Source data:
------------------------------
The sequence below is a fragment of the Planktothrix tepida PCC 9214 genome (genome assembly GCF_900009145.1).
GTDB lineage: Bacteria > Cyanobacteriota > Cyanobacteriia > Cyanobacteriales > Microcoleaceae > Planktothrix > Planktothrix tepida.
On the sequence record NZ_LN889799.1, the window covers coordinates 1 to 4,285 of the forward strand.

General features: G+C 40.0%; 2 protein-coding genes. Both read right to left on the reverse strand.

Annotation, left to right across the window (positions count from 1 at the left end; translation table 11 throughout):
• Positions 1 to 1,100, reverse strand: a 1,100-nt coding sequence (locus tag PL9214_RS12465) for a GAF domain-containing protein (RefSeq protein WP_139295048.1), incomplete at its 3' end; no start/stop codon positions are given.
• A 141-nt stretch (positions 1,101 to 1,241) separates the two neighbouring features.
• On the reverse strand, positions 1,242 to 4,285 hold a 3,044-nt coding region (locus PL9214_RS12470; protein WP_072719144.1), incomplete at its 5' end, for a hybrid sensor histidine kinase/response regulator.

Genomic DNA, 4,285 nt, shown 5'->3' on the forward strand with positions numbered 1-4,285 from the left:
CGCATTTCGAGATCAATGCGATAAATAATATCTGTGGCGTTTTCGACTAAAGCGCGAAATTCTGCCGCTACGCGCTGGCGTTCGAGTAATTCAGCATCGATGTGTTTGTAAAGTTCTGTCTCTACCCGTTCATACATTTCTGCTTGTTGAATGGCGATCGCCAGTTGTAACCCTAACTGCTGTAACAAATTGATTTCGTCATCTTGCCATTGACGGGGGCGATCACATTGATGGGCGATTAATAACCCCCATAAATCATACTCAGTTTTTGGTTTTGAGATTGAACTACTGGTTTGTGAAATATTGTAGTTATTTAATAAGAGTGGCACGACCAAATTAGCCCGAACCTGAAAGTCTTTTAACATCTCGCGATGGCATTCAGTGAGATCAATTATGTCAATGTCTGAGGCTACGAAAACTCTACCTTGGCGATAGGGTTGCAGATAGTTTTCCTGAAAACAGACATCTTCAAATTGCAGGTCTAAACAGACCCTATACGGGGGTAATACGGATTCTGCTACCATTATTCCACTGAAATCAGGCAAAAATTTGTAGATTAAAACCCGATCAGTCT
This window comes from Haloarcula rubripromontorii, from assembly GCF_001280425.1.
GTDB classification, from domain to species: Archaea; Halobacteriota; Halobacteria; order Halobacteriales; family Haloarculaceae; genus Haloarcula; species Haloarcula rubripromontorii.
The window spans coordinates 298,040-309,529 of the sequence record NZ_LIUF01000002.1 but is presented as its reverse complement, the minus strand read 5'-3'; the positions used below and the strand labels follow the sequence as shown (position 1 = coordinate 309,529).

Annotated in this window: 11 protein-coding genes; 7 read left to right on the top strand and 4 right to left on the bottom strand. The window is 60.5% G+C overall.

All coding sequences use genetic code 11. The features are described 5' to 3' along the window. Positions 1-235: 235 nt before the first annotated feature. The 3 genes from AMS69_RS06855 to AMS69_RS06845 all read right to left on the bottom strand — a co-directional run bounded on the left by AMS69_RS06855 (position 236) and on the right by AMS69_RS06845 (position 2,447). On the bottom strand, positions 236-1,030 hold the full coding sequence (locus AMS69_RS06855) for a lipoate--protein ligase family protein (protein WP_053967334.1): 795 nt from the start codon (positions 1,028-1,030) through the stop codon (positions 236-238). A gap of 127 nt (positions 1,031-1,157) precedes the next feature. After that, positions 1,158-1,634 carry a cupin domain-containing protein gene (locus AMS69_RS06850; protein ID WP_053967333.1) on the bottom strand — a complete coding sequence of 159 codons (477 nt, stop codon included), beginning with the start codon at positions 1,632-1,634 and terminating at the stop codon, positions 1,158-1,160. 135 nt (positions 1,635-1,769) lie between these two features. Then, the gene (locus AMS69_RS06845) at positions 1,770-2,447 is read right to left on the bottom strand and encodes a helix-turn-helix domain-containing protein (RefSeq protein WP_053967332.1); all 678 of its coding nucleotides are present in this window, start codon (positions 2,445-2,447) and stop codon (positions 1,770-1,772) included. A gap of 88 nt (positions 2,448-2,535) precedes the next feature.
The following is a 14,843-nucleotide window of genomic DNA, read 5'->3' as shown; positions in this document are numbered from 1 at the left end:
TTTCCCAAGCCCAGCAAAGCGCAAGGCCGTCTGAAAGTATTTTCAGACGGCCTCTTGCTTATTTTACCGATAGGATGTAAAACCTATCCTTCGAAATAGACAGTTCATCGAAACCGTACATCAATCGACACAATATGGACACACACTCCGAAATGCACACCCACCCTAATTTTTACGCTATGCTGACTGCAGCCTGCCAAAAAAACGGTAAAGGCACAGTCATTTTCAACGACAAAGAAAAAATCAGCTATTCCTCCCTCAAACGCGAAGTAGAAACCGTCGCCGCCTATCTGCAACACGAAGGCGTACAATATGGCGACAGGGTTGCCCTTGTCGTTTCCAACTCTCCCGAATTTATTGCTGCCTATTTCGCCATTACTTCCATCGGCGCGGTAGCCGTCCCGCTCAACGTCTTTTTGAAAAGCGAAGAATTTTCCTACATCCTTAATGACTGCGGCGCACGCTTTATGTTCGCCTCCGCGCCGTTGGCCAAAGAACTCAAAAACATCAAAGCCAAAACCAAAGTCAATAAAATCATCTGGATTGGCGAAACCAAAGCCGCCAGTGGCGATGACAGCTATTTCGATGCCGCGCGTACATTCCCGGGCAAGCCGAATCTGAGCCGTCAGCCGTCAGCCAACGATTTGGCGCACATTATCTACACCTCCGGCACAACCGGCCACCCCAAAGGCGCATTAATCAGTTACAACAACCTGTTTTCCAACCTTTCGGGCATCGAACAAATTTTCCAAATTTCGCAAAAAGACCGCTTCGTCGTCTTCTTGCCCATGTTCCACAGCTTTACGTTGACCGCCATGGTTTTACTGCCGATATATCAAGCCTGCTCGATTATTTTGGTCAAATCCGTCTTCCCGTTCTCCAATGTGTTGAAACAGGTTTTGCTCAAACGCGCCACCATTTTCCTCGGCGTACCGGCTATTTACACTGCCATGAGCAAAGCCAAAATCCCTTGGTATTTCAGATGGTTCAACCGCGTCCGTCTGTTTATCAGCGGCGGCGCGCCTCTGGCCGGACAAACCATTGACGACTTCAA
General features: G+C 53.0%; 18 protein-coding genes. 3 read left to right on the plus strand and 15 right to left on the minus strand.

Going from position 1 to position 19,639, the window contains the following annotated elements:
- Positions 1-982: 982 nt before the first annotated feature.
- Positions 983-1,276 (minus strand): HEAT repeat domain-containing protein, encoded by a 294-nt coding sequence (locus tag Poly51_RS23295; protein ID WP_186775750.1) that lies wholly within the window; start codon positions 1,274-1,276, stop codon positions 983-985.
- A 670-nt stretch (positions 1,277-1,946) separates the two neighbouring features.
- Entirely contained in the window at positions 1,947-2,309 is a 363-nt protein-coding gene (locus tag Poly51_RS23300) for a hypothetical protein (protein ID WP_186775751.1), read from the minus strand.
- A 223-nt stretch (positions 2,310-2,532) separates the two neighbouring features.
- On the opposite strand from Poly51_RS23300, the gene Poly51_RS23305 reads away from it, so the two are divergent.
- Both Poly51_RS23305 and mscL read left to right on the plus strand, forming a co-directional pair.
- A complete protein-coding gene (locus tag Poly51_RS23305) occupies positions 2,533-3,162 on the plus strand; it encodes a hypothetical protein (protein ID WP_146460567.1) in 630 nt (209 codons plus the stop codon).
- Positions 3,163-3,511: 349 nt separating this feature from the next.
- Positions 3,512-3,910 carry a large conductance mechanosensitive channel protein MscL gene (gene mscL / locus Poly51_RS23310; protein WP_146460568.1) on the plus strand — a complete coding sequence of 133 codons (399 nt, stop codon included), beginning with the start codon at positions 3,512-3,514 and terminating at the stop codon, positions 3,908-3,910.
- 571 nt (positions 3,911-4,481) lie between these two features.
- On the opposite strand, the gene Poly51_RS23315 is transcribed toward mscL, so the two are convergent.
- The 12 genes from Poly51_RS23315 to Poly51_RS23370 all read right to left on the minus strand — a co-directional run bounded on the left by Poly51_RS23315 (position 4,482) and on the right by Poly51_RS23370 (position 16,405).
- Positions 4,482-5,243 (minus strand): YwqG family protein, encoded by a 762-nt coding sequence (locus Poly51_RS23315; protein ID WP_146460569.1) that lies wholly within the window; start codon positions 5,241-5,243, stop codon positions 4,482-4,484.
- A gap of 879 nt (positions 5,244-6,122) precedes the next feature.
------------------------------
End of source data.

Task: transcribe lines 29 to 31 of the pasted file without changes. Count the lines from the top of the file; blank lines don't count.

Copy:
- Positions 3,512-3,910 carry a large conductance mechanosensitive channel protein MscL gene (gene mscL / locus Poly51_RS23310; protein WP_146460568.1) on the plus strand — a complete coding sequence of 133 codons (399 nt, stop codon included), beginning with the start codon at positions 3,512-3,514 and terminating at the stop codon, positions 3,908-3,910.
- 571 nt (positions 3,911-4,481) lie between these two features.
- On the opposite strand, the gene Poly51_RS23315 is transcribed toward mscL, so the two are convergent.